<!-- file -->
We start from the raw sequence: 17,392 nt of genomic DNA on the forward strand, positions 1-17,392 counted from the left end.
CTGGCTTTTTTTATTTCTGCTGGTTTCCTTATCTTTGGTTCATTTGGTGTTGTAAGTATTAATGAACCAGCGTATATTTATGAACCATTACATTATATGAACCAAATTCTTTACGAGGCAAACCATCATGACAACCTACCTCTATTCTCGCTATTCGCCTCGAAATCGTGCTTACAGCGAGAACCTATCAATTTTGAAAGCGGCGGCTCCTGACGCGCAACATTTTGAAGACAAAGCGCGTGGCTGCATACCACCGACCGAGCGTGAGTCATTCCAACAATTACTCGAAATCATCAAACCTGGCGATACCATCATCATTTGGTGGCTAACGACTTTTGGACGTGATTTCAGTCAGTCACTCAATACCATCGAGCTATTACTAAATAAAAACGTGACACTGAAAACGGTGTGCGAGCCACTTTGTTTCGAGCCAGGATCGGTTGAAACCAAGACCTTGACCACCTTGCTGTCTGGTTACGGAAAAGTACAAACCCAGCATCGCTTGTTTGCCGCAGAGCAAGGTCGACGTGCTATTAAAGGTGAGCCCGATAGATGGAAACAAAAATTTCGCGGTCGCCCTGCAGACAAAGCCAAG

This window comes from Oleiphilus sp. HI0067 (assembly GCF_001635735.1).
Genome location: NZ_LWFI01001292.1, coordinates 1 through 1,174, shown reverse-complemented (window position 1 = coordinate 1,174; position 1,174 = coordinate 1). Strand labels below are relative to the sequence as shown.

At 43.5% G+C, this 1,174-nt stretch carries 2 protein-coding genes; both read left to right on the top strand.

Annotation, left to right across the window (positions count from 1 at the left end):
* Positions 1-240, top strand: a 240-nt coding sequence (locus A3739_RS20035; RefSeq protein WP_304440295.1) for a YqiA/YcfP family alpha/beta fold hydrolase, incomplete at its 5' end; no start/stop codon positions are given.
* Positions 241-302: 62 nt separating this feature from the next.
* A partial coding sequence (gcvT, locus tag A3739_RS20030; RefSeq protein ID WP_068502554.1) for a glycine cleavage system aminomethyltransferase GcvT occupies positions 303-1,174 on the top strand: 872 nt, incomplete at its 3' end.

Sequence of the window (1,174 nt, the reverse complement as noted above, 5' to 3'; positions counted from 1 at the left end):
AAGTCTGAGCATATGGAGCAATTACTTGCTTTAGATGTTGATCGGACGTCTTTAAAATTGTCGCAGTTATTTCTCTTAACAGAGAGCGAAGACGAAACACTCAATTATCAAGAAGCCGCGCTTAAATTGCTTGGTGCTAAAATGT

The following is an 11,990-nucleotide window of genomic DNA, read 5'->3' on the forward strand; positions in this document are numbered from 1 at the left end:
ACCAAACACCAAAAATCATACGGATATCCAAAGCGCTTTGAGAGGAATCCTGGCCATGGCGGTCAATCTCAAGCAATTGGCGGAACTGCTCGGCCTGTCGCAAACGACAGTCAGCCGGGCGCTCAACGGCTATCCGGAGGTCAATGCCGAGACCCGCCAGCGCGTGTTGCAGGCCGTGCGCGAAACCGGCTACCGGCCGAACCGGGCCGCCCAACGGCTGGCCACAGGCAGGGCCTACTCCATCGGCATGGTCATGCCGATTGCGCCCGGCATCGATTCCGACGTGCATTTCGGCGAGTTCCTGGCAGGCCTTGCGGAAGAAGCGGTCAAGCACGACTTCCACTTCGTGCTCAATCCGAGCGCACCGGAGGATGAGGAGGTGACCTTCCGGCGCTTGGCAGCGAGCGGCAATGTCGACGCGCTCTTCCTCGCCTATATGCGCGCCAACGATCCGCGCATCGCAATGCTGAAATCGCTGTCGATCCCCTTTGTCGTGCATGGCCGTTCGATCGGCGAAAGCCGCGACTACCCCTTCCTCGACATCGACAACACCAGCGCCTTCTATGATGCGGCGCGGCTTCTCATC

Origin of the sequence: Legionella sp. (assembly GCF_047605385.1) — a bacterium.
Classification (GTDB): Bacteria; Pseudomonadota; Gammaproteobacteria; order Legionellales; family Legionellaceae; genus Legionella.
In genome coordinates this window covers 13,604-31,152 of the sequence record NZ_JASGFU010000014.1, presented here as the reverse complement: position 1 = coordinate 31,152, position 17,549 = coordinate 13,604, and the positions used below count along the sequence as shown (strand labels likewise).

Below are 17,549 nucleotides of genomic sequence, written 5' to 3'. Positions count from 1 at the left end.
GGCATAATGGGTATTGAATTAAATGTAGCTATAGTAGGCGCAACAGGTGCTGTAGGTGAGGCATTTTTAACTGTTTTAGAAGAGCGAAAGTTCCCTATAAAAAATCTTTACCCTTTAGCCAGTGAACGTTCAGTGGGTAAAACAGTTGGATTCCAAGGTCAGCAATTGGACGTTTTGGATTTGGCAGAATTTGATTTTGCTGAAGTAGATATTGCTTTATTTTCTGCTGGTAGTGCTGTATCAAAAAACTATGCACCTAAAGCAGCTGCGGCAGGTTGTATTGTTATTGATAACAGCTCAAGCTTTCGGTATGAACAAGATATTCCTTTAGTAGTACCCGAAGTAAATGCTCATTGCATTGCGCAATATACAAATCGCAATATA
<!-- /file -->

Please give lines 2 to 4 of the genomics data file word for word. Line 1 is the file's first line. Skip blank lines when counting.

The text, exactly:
CTGGCTTTTTTTATTTCTGCTGGTTTCCTTATCTTTGGTTCATTTGGTGTTGTAAGTATTAATGAACCAGCGTATATTTATGAACCATTACATTATATGAACCAAATTCTTTACGAGGCAAACCATCATGACAACCTACCTCTATTCTCGCTATTCGCCTCGAAATCGTGCTTACAGCGAGAACCTATCAATTTTGAAAGCGGCGGCTCCTGACGCGCAACATTTTGAAGACAAAGCGCGTGGCTGCATACCACCGACCGAGCGTGAGTCATTCCAACAATTACTCGAAATCATCAAACCTGGCGATACCATCATCATTTGGTGGCTAACGACTTTTGGACGTGATTTCAGTCAGTCACTCAATACCATCGAGCTATTACTAAATAAAAACGTGACACTGAAAACGGTGTGCGAGCCACTTTGTTTCGAGCCAGGATCGGTTGAAACCAAGACCTTGACCACCTTGCTGTCTGGTTACGGAAAAGTACAAACCCAGCATCGCTTGTTTGCCGCAGAGCAAGGTCGACGTGCTATTAAAGGTGAGCCCGATAGATGGAAACAAAAATTTCGCGGTCGCCCTGCAGACAAAGCCAAG

This window comes from Oleiphilus sp. HI0067 (assembly GCF_001635735.1).
Genome location: NZ_LWFI01001292.1, coordinates 1 through 1,174, shown reverse-complemented (window position 1 = coordinate 1,174; position 1,174 = coordinate 1). Strand labels below are relative to the sequence as shown.